Death Classification: Line of Duty Death
Agency: Chicago Police Department
Served: 1 year, 8 months, 8 days
Unit of Assignment / Detail: 3rd Precinct, 12th District - Desplaines
District of Incident (Present Day): 001 - Central
Cause of Death: Gunfire - Enemy
Age at Time of Death: 35
Date of Birth: 1854
Date of Appointment: 01 Dec 1887
Date of Incident: 001 - Central
End of Watch: 09 Aug 1889
Date of Interment: 11 Aug 1889
Cemetery: Graceland Cemetery - Chicago, Illinois
Grave Location: Unknown
Interment Disposition: Burial
Superintendent’s Honored Star Case: Panel # A-3
Gold Star Families Memorial Wall: Panel # 12
Illinois Police Officers Memorial Wall: Panel # 1, Line 23
National Law Enforcement Officers Memorial Wall: Panel # 30-E: 9
Officer Down Memorial Page: Listed
Military Service: No Military Record Found
Incident & Biographic Details
Patrolman Adam W. Freyer, Star #752, aged 35 years, was a 1 year, 8 month, 8 day veteran of the Chicago Police Department, assigned to the 3rd Precinct, 12th District – Desplaines.
On August 5, 1889, Two officers from the 12th Street Station responded to a disturbance in a saloon at 15th and Union Streets. Inside the saloon William Martell, James and John McGrath and other characters of an unsavory reputation were drinking and fighting. Upon arrival the officers attempted to restore order but were met with profanities; several of the patrons brandishing revolvers began firing at the officers. The officers escaped unscathed and swore out warrants for McGrath and Martell as they had made good their escape. Every officer from the 12th Street Station was instructed to arrest the two men on sight.
On August 9, 1889, at approximately 2:20 a.m., Patrolmen Hallihan and Moore were on duty at the corner of Polk and Desplaines Street. While standing at the corner two men passed them. The men had not gone a dozen steps before Officer Moore recognized them as John McGrath and William Martell both wanted on warrants. The officers then started walking towards the men when McGrath looked back. McGrath made a furtive movement with his right hand toward his hip pocket. In response Officer Moore leveled his revolver at him and said, ”I want you McGrath.” It was at this time that McGrath and Martell fled on foot, running northbound on Desplaines Street. They ran to an alley, which runs into Law Avenue (present day Kennedy Expressway). Officer Moore then fired a shot at the fugitives, which resulted in them running faster. Once inside the alley they gained a considerable distance from the pursuing officers and when Officers Hallihan and Moore reached Law Avenue the two men had disappeared.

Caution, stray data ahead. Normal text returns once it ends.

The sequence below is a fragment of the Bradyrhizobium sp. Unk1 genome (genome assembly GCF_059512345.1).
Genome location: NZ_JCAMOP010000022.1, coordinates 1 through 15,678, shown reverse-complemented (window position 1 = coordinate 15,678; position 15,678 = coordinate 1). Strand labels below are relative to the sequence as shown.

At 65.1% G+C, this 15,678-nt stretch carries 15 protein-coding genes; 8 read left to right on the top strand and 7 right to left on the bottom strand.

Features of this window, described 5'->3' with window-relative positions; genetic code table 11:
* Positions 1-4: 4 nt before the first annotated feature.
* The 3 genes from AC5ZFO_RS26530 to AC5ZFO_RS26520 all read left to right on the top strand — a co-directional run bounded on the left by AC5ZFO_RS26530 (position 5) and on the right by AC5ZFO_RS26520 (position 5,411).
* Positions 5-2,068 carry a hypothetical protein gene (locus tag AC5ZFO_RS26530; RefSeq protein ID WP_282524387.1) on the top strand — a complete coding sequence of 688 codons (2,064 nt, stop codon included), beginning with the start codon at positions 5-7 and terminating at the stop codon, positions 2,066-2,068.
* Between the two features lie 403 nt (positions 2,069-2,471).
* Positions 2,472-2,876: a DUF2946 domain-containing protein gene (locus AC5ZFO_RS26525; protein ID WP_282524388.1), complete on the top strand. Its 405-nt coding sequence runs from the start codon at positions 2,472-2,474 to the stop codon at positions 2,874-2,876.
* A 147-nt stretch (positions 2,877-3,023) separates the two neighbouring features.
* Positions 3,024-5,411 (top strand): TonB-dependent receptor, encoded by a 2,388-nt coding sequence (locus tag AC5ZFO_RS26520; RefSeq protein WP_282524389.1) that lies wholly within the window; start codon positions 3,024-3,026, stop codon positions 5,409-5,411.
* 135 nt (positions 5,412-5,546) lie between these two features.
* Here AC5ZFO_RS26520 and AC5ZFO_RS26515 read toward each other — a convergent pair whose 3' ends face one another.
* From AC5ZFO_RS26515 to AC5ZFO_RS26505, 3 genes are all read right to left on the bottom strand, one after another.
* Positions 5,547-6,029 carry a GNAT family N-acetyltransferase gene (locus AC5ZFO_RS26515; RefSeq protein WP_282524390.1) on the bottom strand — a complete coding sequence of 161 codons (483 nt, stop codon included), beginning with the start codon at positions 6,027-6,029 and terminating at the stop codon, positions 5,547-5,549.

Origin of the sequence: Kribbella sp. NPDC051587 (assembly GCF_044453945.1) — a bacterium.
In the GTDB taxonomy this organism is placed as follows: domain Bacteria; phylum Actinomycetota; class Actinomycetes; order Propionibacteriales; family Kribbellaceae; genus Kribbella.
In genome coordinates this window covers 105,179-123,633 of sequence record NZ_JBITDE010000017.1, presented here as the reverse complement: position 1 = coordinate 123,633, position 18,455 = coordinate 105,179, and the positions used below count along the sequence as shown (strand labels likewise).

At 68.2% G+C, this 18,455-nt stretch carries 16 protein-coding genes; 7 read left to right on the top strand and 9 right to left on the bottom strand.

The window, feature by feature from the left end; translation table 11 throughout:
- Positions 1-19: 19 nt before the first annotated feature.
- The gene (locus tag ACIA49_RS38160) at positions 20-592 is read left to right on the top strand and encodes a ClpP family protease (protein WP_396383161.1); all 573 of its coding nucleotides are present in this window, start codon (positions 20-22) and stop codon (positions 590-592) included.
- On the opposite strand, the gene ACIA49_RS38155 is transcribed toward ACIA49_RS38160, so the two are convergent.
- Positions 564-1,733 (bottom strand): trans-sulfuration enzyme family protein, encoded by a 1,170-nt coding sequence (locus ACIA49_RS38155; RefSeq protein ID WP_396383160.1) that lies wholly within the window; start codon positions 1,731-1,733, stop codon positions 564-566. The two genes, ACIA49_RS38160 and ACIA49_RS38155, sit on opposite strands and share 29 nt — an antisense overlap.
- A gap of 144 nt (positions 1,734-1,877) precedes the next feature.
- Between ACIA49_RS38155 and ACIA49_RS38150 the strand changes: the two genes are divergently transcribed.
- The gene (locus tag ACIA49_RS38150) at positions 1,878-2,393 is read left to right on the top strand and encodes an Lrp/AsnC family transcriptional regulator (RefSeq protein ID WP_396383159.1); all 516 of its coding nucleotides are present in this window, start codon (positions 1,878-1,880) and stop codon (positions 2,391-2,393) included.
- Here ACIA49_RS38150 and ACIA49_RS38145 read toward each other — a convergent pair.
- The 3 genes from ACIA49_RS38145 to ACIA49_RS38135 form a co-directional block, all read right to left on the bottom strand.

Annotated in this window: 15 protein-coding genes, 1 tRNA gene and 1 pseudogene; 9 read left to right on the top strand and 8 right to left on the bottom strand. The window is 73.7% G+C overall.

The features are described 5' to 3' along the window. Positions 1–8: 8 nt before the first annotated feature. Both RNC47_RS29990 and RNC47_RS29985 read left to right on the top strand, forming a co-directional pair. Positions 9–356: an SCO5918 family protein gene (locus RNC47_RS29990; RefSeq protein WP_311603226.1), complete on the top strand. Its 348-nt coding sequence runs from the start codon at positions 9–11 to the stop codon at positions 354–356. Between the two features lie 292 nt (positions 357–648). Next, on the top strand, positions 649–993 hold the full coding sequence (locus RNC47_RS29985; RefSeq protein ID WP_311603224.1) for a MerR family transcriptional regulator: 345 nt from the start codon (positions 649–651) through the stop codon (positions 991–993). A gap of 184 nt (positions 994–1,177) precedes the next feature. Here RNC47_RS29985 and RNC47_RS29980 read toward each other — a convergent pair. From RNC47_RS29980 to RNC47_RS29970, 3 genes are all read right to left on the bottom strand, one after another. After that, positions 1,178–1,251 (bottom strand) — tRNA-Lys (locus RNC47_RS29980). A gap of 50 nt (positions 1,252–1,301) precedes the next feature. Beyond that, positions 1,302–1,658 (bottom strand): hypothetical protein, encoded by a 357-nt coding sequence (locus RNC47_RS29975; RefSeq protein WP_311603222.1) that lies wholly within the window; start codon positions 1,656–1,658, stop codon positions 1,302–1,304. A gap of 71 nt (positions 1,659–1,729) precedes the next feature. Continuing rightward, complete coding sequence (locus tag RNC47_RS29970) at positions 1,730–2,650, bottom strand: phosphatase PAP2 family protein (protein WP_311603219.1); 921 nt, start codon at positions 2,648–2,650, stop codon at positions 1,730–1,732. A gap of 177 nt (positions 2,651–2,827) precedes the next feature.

Officers Hallihan and Moore then proceeded down Jefferson Street. At 2:30 a.m., they reached the corner of Jefferson and Harrison Streets where they heard two shots in quick succession, but could not identify where the sound came from. They had just heard the shots that would take the life of Officer Freyer. Officer Freyer had just reported in at the patrol box located on the Southeast corner of Harrison and Clinton Streets when Martell and McGrath ran into him. Officer Freyer having heard the shot fired by Officer Moore was standing by for developments. He could hear someone running towards him on Clinton Street. A moment later Martell and McGrath came into sight. Officer Freyer ordered them to halt and tried to intercept them. Without hesitation the men pulled their revolvers and with only a few feet between them and Officer Freyer fired their guns. Officer Freyer was struck in the neck. The first bullet severed his carotid artery and jugular vein, and then lodged in the brain. The second bullet struck him in the abdomen. Officer Freyer collapsed to the ground as Martell and McGrath continued to run.
Officer Freyer was then discovered near the patrol box by Watchmen Boyle and Gerhardt. He requested that Boyle, by the use of hand gestures, remove the call box key from his pocket and pull for the patrol wagon. Officer Freyer lived less than five minutes after being shot and died without saying a word. He died just as the patrol wagon was pulling up. Officer Freyer was loaded into the wagon and taken to the undertakers and then to his home located at No. 411 West Huron Street (present day 1833 West Huron Street).
Martell and McGrath made good their escape; it is believed that they ran north to Randolph Street where they boarded a Halsted streetcar. McGrath went home while Martell crossed the river and went downtown. At 6:00 a.m., McGrath and his brother, James, left the house and were spotted on the tracks near 16th Street near the Canal Street Viaduct by Patrolmen Conway and Faley. The officers gave chase, but lost sight of them in the maze of railroad cars. At 10:00 a.m., just below the 12th Street Viaduct between State and Clark Streets officers spotted them again. However, they were able to once again lose their pursuers. Eventually John McGrath and William Martell were apprehended. They were both tried and found guilty. They were sentenced to life in the Illinois State Penitentiary at Joliet. They appealed their conviction and a new trial was granted. Both Martell and McGrath were later acquitted.
Officer Freyer was waked at his residence located at No. 411 West Huron Street (present day 1833 West Huron Street), his funeral mass was also held at his residence. He was laid to rest on August 11, 1889 in Graceland Cemetery, 4001 North Clark Street, Chicago, Illinois.
Patrolman Adam W. Freyer, born in 1854, received his Probationary Appointment to the Chicago Police Department on December 1, 1887. He earned 1 Lambert Tree Medal during his career.
Officer Freyer was survived by his wife and son, age 9 months.
Incident recorded under Chicago Police Historical Homicide Database, Case #704.